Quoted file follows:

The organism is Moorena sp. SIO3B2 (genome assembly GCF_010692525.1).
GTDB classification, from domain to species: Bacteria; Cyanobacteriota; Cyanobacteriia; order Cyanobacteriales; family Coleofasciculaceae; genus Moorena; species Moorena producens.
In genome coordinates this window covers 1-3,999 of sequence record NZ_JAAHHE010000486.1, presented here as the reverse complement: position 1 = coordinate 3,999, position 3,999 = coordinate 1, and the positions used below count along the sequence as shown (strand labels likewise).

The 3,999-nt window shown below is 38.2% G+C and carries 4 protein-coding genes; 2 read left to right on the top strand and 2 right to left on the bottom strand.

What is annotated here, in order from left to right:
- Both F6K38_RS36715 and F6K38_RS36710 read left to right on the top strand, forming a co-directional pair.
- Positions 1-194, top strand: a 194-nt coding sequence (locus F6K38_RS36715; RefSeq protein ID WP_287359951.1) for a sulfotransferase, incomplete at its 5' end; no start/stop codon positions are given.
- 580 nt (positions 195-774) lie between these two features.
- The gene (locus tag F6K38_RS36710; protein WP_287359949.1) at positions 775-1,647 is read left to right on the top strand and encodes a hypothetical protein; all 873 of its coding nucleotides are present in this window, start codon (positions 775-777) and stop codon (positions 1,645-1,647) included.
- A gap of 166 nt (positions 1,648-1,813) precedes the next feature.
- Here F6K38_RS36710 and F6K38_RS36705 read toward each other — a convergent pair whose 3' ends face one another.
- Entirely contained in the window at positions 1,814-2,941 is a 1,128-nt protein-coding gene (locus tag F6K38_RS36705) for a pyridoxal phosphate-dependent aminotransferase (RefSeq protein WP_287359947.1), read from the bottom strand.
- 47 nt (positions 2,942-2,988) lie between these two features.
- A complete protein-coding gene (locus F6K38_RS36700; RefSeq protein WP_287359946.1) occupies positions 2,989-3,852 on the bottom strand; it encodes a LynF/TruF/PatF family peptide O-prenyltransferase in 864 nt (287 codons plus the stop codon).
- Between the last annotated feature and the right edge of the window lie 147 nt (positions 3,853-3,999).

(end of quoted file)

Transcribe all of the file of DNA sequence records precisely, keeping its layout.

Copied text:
The organism is Moorena sp. SIO3B2 (genome assembly GCF_010692525.1).
GTDB classification, from domain to species: Bacteria; Cyanobacteriota; Cyanobacteriia; order Cyanobacteriales; family Coleofasciculaceae; genus Moorena; species Moorena producens.
In genome coordinates this window covers 1-3,999 of sequence record NZ_JAAHHE010000486.1, presented here as the reverse complement: position 1 = coordinate 3,999, position 3,999 = coordinate 1, and the positions used below count along the sequence as shown (strand labels likewise).

The 3,999-nt window shown below is 38.2% G+C and carries 4 protein-coding genes; 2 read left to right on the top strand and 2 right to left on the bottom strand.

What is annotated here, in order from left to right:
- Both F6K38_RS36715 and F6K38_RS36710 read left to right on the top strand, forming a co-directional pair.
- Positions 1-194, top strand: a 194-nt coding sequence (locus F6K38_RS36715; RefSeq protein ID WP_287359951.1) for a sulfotransferase, incomplete at its 5' end; no start/stop codon positions are given.
- 580 nt (positions 195-774) lie between these two features.
- The gene (locus tag F6K38_RS36710; protein WP_287359949.1) at positions 775-1,647 is read left to right on the top strand and encodes a hypothetical protein; all 873 of its coding nucleotides are present in this window, start codon (positions 775-777) and stop codon (positions 1,645-1,647) included.
- A gap of 166 nt (positions 1,648-1,813) precedes the next feature.
- Here F6K38_RS36710 and F6K38_RS36705 read toward each other — a convergent pair whose 3' ends face one another.
- Entirely contained in the window at positions 1,814-2,941 is a 1,128-nt protein-coding gene (locus tag F6K38_RS36705) for a pyridoxal phosphate-dependent aminotransferase (RefSeq protein WP_287359947.1), read from the bottom strand.
- 47 nt (positions 2,942-2,988) lie between these two features.
- A complete protein-coding gene (locus F6K38_RS36700; RefSeq protein WP_287359946.1) occupies positions 2,989-3,852 on the bottom strand; it encodes a LynF/TruF/PatF family peptide O-prenyltransferase in 864 nt (287 codons plus the stop codon).
- Between the last annotated feature and the right edge of the window lie 147 nt (positions 3,853-3,999).